The case studies are divided by days and this was easy to navigate as a reader. It would be easy to assign one case study per body system in an Anatomy and Physiology course, or to divide them up into small segments for small in class teaching moments.
The topics are presented in an organized way showing clinical data over time and each case presents a large number of view points. For example, in the first case study, the patient is experiencing difficulty breathing. We follow her through several days from her entrance to the emergency room. We meet her X Ray Technicians, Doctor, Nurses, Medical Assistant, Porter, Physiotherapist, Respiratory therapist, and the Lab Technicians running her tests during her stay. Each practitioner paints the overall clinical picture to the reader.
I found the text easy to navigate. There were not any figures included in the text, only clinical data organized in charts. The figures were all accessible via hyperlink. Some figures within the textbook illustrating patient scans could have been helpful but I did not have trouble navigating the links to visualize the scans.
I did not see any grammatical errors in the text.
The patients in the text are a variety of ages and have a variety of family arrangements but there is not much diversity among the patients. Our seven patients in the eight case studies are mostly white and all cis gendered.
Some of the case studies, for example the heart failure study, show clinical data before and after drug treatments so the students can get a feel for mechanism in physiological action. I also liked that the case studies included diet and lifestyle advice for the patients rather than solely emphasizing these pharmacological interventions. Overall, I enjoyed reading through these case studies and I plan to utilize them in my Anatomy and Physiology courses.
Reviewed by Richard Tarpey, Assistant Professor, Middle Tennessee State University on 5/11/21
As a case study book, there is no index or glossary. However, medical and technical terms provide a useful link to definitions and explanations that will prove useful to students unfamiliar with the terms. The information provided is appropriate... read more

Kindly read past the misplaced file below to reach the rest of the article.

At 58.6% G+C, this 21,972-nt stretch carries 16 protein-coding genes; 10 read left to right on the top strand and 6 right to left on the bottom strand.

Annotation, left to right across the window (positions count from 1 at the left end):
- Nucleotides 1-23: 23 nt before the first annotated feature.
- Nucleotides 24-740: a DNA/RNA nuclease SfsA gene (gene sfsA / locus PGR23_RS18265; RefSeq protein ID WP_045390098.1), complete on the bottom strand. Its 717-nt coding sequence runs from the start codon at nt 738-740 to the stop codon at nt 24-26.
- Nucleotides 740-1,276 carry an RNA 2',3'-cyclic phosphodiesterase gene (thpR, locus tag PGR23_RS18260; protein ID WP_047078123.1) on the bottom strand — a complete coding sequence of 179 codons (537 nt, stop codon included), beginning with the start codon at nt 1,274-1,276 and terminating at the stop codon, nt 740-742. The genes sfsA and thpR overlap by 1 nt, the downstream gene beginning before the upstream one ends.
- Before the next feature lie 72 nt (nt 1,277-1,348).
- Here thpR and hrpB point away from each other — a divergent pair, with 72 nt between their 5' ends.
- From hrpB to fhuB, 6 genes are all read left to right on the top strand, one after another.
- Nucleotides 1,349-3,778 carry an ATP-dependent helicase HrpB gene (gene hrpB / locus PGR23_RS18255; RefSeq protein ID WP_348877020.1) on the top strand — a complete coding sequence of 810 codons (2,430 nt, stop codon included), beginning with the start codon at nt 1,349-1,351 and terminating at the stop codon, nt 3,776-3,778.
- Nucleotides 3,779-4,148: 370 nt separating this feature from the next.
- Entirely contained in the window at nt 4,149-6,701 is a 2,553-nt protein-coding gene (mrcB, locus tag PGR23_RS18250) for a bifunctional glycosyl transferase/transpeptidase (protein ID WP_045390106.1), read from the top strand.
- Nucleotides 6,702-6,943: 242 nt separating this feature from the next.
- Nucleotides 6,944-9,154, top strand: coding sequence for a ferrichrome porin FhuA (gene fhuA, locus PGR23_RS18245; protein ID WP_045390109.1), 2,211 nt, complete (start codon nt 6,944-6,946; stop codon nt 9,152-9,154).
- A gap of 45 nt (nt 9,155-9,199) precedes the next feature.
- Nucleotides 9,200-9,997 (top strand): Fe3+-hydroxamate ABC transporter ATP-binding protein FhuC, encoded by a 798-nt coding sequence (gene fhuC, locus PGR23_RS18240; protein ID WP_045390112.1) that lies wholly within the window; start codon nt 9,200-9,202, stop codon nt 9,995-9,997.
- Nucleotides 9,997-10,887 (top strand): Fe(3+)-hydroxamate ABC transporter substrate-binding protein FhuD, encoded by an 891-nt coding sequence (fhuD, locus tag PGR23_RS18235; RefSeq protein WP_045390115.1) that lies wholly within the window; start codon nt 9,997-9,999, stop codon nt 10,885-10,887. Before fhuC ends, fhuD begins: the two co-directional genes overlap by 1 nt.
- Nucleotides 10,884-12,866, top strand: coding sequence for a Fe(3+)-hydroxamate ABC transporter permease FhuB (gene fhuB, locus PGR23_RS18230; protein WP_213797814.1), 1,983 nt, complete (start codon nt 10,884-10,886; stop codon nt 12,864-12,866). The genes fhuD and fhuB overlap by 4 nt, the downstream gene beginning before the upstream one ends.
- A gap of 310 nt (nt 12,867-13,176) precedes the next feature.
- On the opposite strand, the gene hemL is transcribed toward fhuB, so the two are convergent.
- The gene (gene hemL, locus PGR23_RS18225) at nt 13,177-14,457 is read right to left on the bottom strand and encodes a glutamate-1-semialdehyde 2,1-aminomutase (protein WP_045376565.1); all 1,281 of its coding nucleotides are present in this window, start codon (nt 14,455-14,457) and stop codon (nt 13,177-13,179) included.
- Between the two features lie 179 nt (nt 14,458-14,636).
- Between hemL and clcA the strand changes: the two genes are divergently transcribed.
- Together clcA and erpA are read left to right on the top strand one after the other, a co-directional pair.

As a case study book, there is no index or glossary. However, medical and technical terms provide a useful link to definitions and explanations that will prove useful to students unfamiliar with the terms. The information provided is appropriate for entry-level health care students. The book includes important health problems, but I would like to see coverage of at least one more chronic/lifestyle issue such as diabetes. The book covers adult issues only.
Content is accurate without bias
The content of the book is relevant and up-to-date. It addresses conditions that are prevalent in today's population among adults. There are no pediatric cases, but this does not significantly detract from the usefulness of the text. The format of the book lends to easy updating of data or information.
The book is written with clarity and is easy to read. The writing style is accessible and technical terminology is explained with links to more information.
Consistency is present. Lack of consistency is typically a problem with case study texts, but this book is consistent with presentation, format, and terminology throughout each of the eight cases.
The book has high modularity. Each of the case studies can be used independently from the others providing flexibility. Additionally, each case study can be partitioned for specific learning objectives based on the learning objectives of the course or module.
The book is well organized, presenting students conceptually with differing patient flow patterns through a hospital. The patient information provided at the beginning of each case is a wonderful mechanism for providing personal context for the students as they consider the issues. Many case studies focus on the problem and the organization without students getting a patient's perspective. The patient perspective is well represented in these cases.
The navigation through the cases is good. There are some terminology and procedure hyperlinks within the cases that do not work when accessed. This is troubling if you intend to use the text for entry-level health care students since many of these links are critical for a full understanding of the case.
There are some non-US variants of spelling and a few grammatical errors, but these do not detract from the content of the messages of each case.
The book is inclusive of differing backgrounds and perspectives. No insensitive or offensive references were found.
I like this text for its application flexibility. The book is useful for non-clinical healthcare management students to introduce various healthcare-related concepts and terminology. The content is also helpful for the identification of healthcare administration managerial issues for students to consider. The book has many applications.
Reviewed by Paula Baldwin, Associate Professor/Communication Studies, Western Oregon University on 5/10/21
The different case studies fall on a range, from crisis care to chronic illness care. read more
The different case studies fall on a range, from crisis care to chronic illness care.
The contents seems to be written as they occurred to represent the most complete picture of each medical event's occurence.